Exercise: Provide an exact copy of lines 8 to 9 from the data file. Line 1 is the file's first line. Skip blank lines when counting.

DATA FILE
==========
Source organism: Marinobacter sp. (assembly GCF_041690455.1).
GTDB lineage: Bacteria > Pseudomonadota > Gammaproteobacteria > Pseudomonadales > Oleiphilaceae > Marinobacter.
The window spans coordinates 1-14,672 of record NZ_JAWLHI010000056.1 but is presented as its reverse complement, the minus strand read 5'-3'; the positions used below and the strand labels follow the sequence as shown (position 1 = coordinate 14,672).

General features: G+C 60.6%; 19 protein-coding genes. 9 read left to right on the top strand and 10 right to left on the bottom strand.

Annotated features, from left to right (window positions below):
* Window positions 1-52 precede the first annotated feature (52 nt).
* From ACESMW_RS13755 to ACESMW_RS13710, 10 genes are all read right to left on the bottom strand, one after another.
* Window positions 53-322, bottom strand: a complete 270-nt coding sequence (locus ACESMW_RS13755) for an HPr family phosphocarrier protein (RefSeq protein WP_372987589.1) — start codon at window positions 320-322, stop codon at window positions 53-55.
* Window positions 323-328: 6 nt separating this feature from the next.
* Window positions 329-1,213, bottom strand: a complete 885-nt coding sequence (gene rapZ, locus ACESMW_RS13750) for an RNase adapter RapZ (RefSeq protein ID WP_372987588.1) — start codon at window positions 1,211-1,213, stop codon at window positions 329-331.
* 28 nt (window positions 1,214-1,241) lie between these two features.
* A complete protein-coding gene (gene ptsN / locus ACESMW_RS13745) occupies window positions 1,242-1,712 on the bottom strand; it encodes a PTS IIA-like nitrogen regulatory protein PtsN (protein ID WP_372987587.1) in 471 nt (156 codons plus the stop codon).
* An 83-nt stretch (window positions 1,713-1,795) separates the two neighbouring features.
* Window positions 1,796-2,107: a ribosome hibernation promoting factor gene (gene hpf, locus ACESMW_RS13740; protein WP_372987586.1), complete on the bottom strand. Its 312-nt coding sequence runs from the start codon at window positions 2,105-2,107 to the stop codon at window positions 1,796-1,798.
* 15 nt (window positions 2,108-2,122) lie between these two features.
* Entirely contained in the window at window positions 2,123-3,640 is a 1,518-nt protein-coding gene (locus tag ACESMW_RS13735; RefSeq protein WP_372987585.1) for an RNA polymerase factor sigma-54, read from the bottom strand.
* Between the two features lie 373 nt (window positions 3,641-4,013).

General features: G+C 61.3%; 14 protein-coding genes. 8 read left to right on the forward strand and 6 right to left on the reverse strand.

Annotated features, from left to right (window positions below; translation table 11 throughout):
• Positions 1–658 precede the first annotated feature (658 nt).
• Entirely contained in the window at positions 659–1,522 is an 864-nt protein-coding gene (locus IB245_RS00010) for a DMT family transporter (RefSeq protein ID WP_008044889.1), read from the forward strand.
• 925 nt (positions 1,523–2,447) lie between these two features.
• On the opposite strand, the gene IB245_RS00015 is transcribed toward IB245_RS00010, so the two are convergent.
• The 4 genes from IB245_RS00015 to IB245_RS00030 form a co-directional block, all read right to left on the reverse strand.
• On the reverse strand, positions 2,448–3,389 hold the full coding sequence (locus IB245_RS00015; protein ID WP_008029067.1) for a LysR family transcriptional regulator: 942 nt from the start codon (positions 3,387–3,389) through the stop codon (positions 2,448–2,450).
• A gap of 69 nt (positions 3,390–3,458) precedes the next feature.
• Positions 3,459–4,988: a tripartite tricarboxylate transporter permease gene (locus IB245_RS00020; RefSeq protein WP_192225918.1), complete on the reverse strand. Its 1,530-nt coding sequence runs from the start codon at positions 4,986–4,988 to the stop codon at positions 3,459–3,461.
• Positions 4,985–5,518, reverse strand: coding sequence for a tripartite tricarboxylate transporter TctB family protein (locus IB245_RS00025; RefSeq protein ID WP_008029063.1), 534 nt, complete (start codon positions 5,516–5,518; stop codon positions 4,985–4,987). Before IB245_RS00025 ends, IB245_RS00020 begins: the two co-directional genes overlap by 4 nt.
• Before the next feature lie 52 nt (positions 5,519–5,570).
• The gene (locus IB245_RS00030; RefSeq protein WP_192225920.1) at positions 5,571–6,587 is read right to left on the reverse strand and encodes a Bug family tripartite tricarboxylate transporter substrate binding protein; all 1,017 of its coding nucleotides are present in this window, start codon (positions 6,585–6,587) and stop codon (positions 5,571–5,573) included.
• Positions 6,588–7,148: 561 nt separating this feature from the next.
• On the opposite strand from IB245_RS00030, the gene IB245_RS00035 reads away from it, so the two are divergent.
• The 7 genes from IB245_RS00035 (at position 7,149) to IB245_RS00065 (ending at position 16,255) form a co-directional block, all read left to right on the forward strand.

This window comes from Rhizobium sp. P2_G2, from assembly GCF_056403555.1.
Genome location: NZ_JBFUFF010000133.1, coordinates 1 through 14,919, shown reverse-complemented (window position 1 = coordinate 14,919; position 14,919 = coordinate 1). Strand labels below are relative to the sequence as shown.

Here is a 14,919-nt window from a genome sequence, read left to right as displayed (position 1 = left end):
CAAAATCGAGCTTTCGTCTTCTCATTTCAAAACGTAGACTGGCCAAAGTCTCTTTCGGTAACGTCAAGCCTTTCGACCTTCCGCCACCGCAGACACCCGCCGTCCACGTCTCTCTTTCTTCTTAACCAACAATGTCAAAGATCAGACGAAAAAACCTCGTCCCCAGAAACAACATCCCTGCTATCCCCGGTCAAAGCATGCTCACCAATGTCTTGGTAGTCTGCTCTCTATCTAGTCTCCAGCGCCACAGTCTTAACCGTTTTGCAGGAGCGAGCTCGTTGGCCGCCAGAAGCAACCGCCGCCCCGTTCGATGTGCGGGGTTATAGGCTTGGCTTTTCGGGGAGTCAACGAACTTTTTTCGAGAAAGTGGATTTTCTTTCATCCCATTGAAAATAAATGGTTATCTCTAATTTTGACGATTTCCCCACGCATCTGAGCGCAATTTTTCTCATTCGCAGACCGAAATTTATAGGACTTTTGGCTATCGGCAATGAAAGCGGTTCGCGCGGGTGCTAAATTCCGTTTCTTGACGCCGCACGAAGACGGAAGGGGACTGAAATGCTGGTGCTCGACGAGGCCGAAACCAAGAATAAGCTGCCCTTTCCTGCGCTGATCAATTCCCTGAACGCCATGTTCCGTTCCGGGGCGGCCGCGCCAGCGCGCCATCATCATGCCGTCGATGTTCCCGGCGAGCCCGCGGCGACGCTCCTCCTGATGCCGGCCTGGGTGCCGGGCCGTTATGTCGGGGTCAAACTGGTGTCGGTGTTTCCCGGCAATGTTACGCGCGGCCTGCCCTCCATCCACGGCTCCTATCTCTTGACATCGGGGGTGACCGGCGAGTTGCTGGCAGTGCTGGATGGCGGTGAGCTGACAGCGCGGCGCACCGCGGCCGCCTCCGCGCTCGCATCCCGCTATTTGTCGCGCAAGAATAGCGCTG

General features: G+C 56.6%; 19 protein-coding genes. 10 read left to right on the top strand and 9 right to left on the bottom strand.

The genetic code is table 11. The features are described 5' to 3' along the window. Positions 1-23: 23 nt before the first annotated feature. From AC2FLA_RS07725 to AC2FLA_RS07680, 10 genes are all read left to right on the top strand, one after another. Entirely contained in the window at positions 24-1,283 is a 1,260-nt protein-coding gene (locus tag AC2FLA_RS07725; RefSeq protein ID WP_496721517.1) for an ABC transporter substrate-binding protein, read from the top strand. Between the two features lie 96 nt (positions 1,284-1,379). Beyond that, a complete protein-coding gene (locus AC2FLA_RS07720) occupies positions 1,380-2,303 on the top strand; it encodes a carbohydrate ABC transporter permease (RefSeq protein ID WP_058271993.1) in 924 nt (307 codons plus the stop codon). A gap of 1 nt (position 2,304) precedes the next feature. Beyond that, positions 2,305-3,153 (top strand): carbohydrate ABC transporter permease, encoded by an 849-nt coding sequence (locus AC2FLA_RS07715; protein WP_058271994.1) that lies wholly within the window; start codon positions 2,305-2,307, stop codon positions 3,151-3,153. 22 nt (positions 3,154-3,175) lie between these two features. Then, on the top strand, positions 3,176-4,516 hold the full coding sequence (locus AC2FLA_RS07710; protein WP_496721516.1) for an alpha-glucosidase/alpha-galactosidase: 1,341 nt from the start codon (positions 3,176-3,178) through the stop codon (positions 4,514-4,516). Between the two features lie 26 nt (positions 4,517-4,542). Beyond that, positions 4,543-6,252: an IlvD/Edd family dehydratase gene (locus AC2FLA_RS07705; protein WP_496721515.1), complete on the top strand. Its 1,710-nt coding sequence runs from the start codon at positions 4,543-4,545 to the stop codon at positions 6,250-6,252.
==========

* Window positions 53-322, bottom strand: a complete 270-nt coding sequence (locus ACESMW_RS13755) for an HPr family phosphocarrier protein (RefSeq protein WP_372987589.1) — start codon at window positions 320-322, stop codon at window positions 53-55.
* Window positions 323-328: 6 nt separating this feature from the next.